Accountability is essential for any society to function and ministerial accountability is no different. We are all held accountable in one way or another. For example, there are laws to obey and if we fail to be obedient, we may have to suffer the consequences set by the officials who hold us accountable. Accountability is simply being responsible for one’s actions.
In the church, we as ministers are accountable firstly to God and then to our families, congregations, ministerial organization, and even our fields of labor. An important aspect of accountability is maintenance and evaluation. This can be effectively obtained through developing healthy trust relationships with key figures in our life. This could include our spouse, our pastor, mentors and ministry associates. As Proverbs 11:14 states, “Where no counsel is, the people fall: but in the multitude of counsellors there is safety.” It is possible and healthy to develop strong relationships multiple people who each hold us accountable in different ways. For example, a pastor can and should offer a high level of spiritual accountability to a minister. A spouse can offer accountability in many areas such as goal achievement, personal and interpersonal interactions. A fellow minister can offer accountability in areas such as ministerial development, purity boundaries, etc. Having a collection of high-trust confidants in our life to whom we can be answerable will help safeguard us from failures in our lives and ministry. Note that “high-trust” is absolutely essential in these relationships, so choose your accountability partners wisely. Many a trial has been compounded by the unethical handling or sharing of private information by someone who was thought to be trustworthy.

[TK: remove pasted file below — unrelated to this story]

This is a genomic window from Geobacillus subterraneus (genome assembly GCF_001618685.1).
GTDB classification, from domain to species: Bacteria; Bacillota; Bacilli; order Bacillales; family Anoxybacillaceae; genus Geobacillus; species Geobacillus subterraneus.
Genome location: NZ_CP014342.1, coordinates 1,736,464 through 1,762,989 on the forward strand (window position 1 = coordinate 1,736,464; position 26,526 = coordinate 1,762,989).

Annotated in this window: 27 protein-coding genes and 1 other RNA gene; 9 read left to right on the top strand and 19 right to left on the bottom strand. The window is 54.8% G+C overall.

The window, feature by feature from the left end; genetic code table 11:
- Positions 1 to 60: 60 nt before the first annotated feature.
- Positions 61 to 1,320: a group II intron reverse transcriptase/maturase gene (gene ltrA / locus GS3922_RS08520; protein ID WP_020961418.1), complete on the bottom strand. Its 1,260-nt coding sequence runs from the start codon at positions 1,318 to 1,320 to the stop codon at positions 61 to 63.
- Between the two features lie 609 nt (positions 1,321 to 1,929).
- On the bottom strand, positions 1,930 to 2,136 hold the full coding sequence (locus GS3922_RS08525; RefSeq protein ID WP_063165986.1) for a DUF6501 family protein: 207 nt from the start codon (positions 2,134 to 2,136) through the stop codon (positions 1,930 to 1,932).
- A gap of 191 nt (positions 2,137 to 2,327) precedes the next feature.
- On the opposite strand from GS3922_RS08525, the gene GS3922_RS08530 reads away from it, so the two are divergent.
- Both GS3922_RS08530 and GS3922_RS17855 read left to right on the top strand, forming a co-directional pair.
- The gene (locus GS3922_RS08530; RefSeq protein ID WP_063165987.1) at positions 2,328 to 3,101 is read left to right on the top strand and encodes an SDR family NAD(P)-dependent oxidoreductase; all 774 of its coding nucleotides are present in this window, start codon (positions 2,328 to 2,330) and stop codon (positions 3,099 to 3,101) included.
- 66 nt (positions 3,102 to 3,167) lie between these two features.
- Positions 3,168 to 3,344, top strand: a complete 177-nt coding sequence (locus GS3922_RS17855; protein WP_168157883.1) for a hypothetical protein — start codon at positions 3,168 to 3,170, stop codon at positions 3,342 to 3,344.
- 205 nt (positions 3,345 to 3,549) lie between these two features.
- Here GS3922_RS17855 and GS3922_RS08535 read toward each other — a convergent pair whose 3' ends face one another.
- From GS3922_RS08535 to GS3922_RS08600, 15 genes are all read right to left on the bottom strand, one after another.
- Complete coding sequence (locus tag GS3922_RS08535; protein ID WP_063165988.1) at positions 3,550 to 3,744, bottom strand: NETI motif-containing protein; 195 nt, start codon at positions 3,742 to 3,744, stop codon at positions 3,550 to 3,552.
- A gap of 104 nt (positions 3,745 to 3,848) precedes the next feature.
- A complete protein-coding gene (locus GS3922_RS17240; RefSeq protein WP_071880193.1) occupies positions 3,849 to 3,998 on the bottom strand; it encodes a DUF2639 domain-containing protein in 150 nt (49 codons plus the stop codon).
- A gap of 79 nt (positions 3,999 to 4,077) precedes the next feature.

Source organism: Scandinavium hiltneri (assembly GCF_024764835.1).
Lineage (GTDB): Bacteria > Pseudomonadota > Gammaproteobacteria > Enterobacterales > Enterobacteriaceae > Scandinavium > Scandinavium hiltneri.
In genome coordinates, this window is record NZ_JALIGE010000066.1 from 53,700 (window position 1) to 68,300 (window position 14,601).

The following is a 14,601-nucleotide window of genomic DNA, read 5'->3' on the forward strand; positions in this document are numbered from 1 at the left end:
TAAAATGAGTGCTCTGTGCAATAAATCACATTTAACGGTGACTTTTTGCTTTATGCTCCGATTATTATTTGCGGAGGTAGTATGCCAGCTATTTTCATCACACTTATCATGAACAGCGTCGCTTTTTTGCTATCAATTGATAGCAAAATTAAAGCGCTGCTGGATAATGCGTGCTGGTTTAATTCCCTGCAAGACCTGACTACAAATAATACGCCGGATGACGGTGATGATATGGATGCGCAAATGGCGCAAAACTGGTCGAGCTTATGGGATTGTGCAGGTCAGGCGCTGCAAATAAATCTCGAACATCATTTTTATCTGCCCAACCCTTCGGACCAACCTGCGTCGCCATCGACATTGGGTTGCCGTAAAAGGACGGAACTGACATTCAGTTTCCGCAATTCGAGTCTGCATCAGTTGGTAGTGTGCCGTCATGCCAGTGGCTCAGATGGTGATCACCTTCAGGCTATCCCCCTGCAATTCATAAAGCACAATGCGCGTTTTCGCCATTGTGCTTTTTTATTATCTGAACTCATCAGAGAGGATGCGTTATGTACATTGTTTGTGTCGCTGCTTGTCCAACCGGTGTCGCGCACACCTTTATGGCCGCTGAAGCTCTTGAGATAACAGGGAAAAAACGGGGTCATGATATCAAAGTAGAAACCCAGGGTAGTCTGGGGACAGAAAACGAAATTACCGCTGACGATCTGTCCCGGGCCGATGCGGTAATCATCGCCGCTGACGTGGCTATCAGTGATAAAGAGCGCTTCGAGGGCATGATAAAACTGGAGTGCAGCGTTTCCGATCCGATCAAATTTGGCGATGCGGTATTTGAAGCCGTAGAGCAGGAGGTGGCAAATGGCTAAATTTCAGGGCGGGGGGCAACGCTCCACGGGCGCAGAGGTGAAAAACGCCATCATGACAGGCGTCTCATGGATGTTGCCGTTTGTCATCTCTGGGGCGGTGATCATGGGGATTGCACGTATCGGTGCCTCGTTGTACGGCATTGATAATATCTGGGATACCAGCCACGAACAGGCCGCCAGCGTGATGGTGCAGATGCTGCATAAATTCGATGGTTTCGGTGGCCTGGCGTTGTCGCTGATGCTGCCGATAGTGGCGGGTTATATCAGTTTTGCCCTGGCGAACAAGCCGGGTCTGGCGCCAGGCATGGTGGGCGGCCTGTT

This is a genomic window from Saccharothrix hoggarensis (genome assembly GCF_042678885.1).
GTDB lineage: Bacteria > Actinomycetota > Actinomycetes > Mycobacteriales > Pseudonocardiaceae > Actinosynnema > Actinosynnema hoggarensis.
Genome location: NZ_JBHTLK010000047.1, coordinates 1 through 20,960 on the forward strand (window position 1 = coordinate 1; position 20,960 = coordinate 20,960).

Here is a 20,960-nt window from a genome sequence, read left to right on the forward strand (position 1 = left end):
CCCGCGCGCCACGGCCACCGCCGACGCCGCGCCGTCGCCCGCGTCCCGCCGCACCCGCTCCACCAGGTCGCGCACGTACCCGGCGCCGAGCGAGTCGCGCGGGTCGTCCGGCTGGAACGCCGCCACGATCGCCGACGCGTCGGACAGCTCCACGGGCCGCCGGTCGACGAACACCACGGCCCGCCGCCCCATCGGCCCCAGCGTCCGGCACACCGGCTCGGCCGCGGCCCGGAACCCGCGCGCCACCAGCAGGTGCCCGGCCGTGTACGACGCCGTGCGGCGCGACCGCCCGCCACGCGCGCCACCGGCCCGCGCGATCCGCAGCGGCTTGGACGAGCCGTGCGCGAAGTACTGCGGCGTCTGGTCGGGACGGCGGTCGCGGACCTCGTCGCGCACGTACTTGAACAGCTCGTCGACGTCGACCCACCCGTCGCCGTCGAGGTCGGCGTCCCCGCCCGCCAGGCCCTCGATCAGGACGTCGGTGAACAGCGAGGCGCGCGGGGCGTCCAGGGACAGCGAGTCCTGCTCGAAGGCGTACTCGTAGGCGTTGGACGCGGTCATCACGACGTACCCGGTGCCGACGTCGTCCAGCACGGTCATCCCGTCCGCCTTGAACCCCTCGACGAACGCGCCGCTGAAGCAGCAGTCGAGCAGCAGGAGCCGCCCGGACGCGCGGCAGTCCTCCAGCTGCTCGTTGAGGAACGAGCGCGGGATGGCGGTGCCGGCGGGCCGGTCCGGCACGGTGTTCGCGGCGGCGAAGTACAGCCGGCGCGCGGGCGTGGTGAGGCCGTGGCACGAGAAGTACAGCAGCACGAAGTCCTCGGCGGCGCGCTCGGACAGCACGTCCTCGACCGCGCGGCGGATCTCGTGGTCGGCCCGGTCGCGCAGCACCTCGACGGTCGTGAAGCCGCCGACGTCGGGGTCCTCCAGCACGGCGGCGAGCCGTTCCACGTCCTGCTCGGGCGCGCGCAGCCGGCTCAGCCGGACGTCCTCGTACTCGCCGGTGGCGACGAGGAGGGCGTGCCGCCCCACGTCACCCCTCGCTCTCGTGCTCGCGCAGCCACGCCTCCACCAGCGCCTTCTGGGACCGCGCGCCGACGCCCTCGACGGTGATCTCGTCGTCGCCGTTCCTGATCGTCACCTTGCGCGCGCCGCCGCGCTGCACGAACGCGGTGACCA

E. James Rohn in, Adventures in Achievement, said of accountability,
It is important to know that there are two pains all of us must consider. You cannot escape them both, and you always trade one for the other. The first pain is the pain of Discipline, and the other is the pain of Regret. The pain of Discipline comes first, and the pain of Regret comes after. Here is the best reason for trading the pain of Regret for the pain of Discipline: Discipline weighs ounces, and Regret weighs tons!
“As iron sharpens iron, so one man sharpens another.” Proverbs 27:17
Following are some questions that could be used to help maintain healthy accountability.
1. Are you spending time alone with God?
2. Is your love for God increasing?
3. Is your thought life pure?
4. Are you walking in total obedience to God?
5. Are you continuing to grow?
6. Are you giving more than you’re receiving?
7. Have you been completely truthful with all of your answers?
Be willing to open yourself up to people who are genuinely willing to invest in your survival. Know your limitations and points of failure, and first look to people who can help you overcome them, or at least avoid them. Above all, be cautious when you recognize problem areas in your life that are a secret. Hidden problems can only be dealt with when they are exposed.
What are some areas of accountability that you could recommend others to give attention to? What types of relationships do you feel offer the best avenue of accountability?